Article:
Case study: Oddbox
2022, CE-Hub Team
Sector Focus: Agriculture and Food Systems
Approach, activities & rationale:
Across the globe, one third of food is wasted, equating to 74kg of food per capita each year. The significance of this challenge cannot be overstated, with food waste being the third biggest contributor to greenhouse gas emissions. Such wastage increases food insecurity, burdens systems and contributes to climate change, biodiversity loss and pollution. In response, Sustainable Development Goal 12.3 aims to reduce food loss and halve food waste by 2030, providing significant environmental, social and economic benefits.
Oddbox is a social impact business fighting food waste in UK farms. Currently, around 30% of fresh fruit and vegetables produced in the UK is rejected by supermarkets for not meeting their specification; be that too bendy, too ugly, the wrong colour, too big or too small. Oddbox works directly with farmers, taking excess seasonal stock and cutting out the supermarkets by offering direct home delivery to the end consumer.
As a CE enabler, the founders of Oddbox identified value leakage in the supply chain and have provided a missing capability to capture it. From the farmers’ perspective, working with Oddbox provides both a fair price and safe disposal of food that would otherwise be left in the field or need to be discarded. For customers, they receive the convenience of nutritious fruit and vegetables delivered to their home, at a price which is around 30% lower than similar subscription boxes, with the added benefit of knowing that they are buying ethically and helping to alleviate food wastage. In a further move to zero-waste, Oddbox partner with two charities, donating any leftover produce at the end of each week, further alleviating food poverty.
Since launching in 2016, the business has delivered nearly 3 million boxes, saving over 19 tonnes of food waste, the equivalent of feeding almost 42,000 people for one year. Having started in London, the service has already expanded to include the Southeast and areas of Northern UK. Through building a dedicated community, Oddbox has shown six-fold year on year growth since inception. Having raised £3m in March 2020, the company recently secured a further £16m in Series B funding to further facilitate expansion plans across the UK.
Cofounded by Emily Vanpoperinghe and Deepak Ravindran in 2015, the inspiration for Oddbox came from visiting fresh fruit markets in Portugal, where the often funny-looking fruit and vegetables on offer caught their eye, appearing very different to what is commonly presented in UK supermarkets. On researching the significant volume of produce rejected before leaving farms in the UK, the duo recognised an opportunity to make a difference and from this Oddbox was born. This passion to make a difference is engrained within the business with Oddbox now a recognised B-Corp, actively demonstrating that business can be a force for good.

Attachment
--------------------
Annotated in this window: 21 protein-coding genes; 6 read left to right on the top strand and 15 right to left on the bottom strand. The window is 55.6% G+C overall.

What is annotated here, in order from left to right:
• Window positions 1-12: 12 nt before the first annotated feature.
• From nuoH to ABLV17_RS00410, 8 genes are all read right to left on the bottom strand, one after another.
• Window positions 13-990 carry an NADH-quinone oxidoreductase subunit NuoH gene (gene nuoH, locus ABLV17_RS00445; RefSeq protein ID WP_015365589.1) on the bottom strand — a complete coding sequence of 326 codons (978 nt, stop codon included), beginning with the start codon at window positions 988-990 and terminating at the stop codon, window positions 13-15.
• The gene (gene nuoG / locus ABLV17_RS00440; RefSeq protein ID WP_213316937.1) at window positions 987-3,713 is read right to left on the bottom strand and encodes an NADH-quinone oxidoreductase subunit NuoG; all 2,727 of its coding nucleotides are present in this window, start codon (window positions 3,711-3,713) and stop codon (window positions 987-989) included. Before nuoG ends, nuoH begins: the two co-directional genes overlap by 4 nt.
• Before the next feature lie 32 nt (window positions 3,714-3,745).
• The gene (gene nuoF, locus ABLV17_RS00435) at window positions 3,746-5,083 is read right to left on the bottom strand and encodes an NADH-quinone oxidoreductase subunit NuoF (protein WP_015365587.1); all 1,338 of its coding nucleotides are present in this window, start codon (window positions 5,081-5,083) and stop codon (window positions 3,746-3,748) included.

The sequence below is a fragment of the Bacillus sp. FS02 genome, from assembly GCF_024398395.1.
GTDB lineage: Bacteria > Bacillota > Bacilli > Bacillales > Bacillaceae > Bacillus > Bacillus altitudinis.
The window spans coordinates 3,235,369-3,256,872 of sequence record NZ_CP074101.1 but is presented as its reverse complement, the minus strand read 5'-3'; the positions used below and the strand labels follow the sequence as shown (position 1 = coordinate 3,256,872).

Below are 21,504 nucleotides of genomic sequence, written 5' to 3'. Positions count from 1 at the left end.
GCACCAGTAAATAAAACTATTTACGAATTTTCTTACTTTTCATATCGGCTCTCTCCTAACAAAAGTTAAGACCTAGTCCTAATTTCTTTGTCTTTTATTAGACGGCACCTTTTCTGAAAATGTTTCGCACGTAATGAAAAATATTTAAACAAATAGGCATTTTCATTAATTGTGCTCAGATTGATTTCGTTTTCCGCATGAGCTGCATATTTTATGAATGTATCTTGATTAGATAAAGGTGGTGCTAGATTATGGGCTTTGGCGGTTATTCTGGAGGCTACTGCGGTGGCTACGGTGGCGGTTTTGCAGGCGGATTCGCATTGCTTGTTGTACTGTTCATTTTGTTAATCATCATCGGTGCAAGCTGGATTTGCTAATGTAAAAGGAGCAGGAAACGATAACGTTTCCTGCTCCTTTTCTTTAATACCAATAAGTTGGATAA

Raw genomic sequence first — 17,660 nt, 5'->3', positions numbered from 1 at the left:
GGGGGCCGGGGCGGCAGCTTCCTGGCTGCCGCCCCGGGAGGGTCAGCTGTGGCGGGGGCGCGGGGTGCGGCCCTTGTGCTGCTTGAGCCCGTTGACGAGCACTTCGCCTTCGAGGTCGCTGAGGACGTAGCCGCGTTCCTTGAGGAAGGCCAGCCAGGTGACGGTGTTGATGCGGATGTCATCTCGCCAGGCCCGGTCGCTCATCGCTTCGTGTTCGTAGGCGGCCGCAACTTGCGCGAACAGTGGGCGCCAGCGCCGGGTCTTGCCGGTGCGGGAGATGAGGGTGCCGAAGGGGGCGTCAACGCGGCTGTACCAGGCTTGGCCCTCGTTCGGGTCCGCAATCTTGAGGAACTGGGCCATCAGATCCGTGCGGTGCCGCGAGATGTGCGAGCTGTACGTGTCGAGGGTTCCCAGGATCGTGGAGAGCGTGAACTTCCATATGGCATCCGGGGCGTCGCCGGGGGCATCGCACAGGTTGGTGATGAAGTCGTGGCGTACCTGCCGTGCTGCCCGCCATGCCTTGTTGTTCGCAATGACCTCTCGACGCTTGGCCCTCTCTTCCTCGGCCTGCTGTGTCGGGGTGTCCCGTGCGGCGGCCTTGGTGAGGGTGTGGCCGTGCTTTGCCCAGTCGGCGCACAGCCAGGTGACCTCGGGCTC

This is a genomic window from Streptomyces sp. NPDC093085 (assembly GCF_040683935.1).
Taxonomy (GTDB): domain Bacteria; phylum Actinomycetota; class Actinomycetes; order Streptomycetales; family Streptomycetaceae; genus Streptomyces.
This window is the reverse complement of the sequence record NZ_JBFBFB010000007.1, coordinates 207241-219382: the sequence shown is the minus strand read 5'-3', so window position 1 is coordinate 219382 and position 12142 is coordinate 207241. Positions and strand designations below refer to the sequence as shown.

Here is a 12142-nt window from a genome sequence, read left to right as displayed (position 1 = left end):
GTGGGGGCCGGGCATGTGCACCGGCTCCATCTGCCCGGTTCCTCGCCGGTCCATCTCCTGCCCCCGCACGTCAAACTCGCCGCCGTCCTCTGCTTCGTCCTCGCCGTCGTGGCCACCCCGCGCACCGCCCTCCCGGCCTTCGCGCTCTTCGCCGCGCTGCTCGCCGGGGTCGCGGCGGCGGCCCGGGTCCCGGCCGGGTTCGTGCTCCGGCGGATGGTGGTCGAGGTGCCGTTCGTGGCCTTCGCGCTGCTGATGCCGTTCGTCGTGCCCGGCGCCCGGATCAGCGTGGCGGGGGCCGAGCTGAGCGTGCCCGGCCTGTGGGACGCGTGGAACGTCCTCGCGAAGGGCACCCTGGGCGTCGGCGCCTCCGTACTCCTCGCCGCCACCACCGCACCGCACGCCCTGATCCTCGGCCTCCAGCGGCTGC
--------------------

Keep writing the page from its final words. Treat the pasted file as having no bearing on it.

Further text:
Challenges & enabling change:
Social or cultural factors, Operations and structure
The success of the model rests to a large extent on a fair and equitable distribution of value. This joint approach, that compensates farmers whilst also generating additional financial, social and environmental benefits, helps to build long-term partnerships between all actors in the value chain. However in the early years the challenges that the company faced were building partnerships with growers when volumes were low, and skepticism as to whether consumers would accept wonky produce.
Through combining social action, using engagement as an opportunity to demonstrate how every customer is making a difference every week, and build momentum with the early adopting customers, Oddbox has been able to grow their market reach. This has been possible through working alongside experts to define metrics and continuously refine the measurement of wasted food, both in terms of carbon emissions and water usage, producing personalised impact reports which are shared with customers throughout the year.
Oddbox is a great example of an enabling organisation, having identified value leakage in the system and provided the infrastructure to capture value.
The company has a vision to become the hub for wonky and surplus produce in Europe and there is no doubt the fruit and vegetables are available to be redistributed. However, a question may exist around seasonality and there being a suitable mix of produce to be able to provide customers with expected variety in each box? Additionally, with extended business reach, there will be a greater need for shipping of relatively low value, bulky produce. Could there be a situation where distribution costs outweigh the wider benefits of the business model? A possibility that may be of particular focus since the Covid pandemic and rising transportation costs.
Further information / Learn more:
Adapted from Vignette authored by Georgie Hopkins.